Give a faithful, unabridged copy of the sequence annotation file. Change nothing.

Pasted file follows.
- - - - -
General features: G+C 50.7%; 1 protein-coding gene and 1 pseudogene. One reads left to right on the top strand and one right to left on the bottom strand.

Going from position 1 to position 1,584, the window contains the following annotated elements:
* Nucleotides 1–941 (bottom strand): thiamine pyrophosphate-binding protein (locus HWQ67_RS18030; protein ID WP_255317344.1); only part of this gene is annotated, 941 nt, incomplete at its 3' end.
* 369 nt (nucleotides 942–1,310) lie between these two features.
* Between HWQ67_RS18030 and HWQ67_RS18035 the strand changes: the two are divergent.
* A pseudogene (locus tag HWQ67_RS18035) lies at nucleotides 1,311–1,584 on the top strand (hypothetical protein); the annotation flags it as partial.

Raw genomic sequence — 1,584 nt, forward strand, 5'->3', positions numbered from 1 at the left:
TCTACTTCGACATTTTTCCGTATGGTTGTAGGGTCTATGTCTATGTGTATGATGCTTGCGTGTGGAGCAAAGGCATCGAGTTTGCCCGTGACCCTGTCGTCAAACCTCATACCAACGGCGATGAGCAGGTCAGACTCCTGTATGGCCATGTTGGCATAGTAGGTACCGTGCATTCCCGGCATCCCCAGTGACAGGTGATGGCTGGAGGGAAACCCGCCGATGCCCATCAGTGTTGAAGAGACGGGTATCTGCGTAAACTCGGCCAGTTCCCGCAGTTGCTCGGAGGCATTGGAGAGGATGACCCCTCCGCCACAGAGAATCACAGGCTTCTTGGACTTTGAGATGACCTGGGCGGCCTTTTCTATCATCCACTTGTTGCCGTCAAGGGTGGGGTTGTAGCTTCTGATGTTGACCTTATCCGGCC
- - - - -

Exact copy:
General features: G+C 50.7%; 1 protein-coding gene and 1 pseudogene. One reads left to right on the top strand and one right to left on the bottom strand.

Going from position 1 to position 1,584, the window contains the following annotated elements:
* Nucleotides 1–941 (bottom strand): thiamine pyrophosphate-binding protein (locus HWQ67_RS18030; protein ID WP_255317344.1); only part of this gene is annotated, 941 nt, incomplete at its 3' end.
* 369 nt (nucleotides 942–1,310) lie between these two features.
* Between HWQ67_RS18030 and HWQ67_RS18035 the strand changes: the two are divergent.
* A pseudogene (locus tag HWQ67_RS18035) lies at nucleotides 1,311–1,584 on the top strand (hypothetical protein); the annotation flags it as partial.

Raw genomic sequence — 1,584 nt, forward strand, 5'->3', positions numbered from 1 at the left:
TCTACTTCGACATTTTTCCGTATGGTTGTAGGGTCTATGTCTATGTGTATGATGCTTGCGTGTGGAGCAAAGGCATCGAGTTTGCCCGTGACCCTGTCGTCAAACCTCATACCAACGGCGATGAGCAGGTCAGACTCCTGTATGGCCATGTTGGCATAGTAGGTACCGTGCATTCCCGGCATCCCCAGTGACAGGTGATGGCTGGAGGGAAACCCGCCGATGCCCATCAGTGTTGAAGAGACGGGTATCTGCGTAAACTCGGCCAGTTCCCGCAGTTGCTCGGAGGCATTGGAGAGGATGACCCCTCCGCCACAGAGAATCACAGGCTTCTTGGACTTTGAGATGACCTGGGCGGCCTTTTCTATCATCCACTTGTTGCCGTCAAGGGTGGGGTTGTAGCTTCTGATGTTGACCTTATCCGGCC